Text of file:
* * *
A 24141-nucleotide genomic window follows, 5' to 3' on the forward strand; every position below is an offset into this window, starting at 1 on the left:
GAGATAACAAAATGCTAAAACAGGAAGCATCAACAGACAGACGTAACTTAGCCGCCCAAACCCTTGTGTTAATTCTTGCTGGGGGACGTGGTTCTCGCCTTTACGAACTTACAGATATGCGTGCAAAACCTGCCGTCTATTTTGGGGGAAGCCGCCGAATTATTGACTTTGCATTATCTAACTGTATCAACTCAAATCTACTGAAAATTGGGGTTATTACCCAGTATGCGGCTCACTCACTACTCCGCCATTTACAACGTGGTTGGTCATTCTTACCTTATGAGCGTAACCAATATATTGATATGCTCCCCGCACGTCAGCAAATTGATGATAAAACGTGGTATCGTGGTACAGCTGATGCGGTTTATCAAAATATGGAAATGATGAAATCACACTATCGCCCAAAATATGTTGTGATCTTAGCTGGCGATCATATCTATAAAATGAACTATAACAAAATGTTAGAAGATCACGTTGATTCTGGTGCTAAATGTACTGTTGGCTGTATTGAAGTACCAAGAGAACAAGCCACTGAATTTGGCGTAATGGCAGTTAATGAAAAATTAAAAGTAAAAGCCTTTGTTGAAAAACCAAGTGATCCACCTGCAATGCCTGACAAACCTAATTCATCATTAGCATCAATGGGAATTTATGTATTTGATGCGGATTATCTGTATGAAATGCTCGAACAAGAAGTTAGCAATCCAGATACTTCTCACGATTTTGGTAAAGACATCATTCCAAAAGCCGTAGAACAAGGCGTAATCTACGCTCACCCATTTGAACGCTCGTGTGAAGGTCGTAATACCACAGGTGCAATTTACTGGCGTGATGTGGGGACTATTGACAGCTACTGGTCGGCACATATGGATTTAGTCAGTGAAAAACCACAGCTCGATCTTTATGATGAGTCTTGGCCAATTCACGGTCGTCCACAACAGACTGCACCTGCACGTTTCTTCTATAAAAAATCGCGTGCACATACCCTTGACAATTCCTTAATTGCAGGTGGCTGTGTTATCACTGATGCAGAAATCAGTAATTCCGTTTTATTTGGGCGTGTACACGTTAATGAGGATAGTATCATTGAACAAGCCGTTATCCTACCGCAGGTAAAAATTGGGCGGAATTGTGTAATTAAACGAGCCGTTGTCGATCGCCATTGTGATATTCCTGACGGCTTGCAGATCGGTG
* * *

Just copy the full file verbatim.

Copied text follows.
A 24141-nucleotide genomic window follows, 5' to 3' on the forward strand; every position below is an offset into this window, starting at 1 on the left:
GAGATAACAAAATGCTAAAACAGGAAGCATCAACAGACAGACGTAACTTAGCCGCCCAAACCCTTGTGTTAATTCTTGCTGGGGGACGTGGTTCTCGCCTTTACGAACTTACAGATATGCGTGCAAAACCTGCCGTCTATTTTGGGGGAAGCCGCCGAATTATTGACTTTGCATTATCTAACTGTATCAACTCAAATCTACTGAAAATTGGGGTTATTACCCAGTATGCGGCTCACTCACTACTCCGCCATTTACAACGTGGTTGGTCATTCTTACCTTATGAGCGTAACCAATATATTGATATGCTCCCCGCACGTCAGCAAATTGATGATAAAACGTGGTATCGTGGTACAGCTGATGCGGTTTATCAAAATATGGAAATGATGAAATCACACTATCGCCCAAAATATGTTGTGATCTTAGCTGGCGATCATATCTATAAAATGAACTATAACAAAATGTTAGAAGATCACGTTGATTCTGGTGCTAAATGTACTGTTGGCTGTATTGAAGTACCAAGAGAACAAGCCACTGAATTTGGCGTAATGGCAGTTAATGAAAAATTAAAAGTAAAAGCCTTTGTTGAAAAACCAAGTGATCCACCTGCAATGCCTGACAAACCTAATTCATCATTAGCATCAATGGGAATTTATGTATTTGATGCGGATTATCTGTATGAAATGCTCGAACAAGAAGTTAGCAATCCAGATACTTCTCACGATTTTGGTAAAGACATCATTCCAAAAGCCGTAGAACAAGGCGTAATCTACGCTCACCCATTTGAACGCTCGTGTGAAGGTCGTAATACCACAGGTGCAATTTACTGGCGTGATGTGGGGACTATTGACAGCTACTGGTCGGCACATATGGATTTAGTCAGTGAAAAACCACAGCTCGATCTTTATGATGAGTCTTGGCCAATTCACGGTCGTCCACAACAGACTGCACCTGCACGTTTCTTCTATAAAAAATCGCGTGCACATACCCTTGACAATTCCTTAATTGCAGGTGGCTGTGTTATCACTGATGCAGAAATCAGTAATTCCGTTTTATTTGGGCGTGTACACGTTAATGAGGATAGTATCATTGAACAAGCCGTTATCCTACCGCAGGTAAAAATTGGGCGGAATTGTGTAATTAAACGAGCCGTTGTCGATCGCCATTGTGATATTCCTGACGGCTTGCAGATCGGTG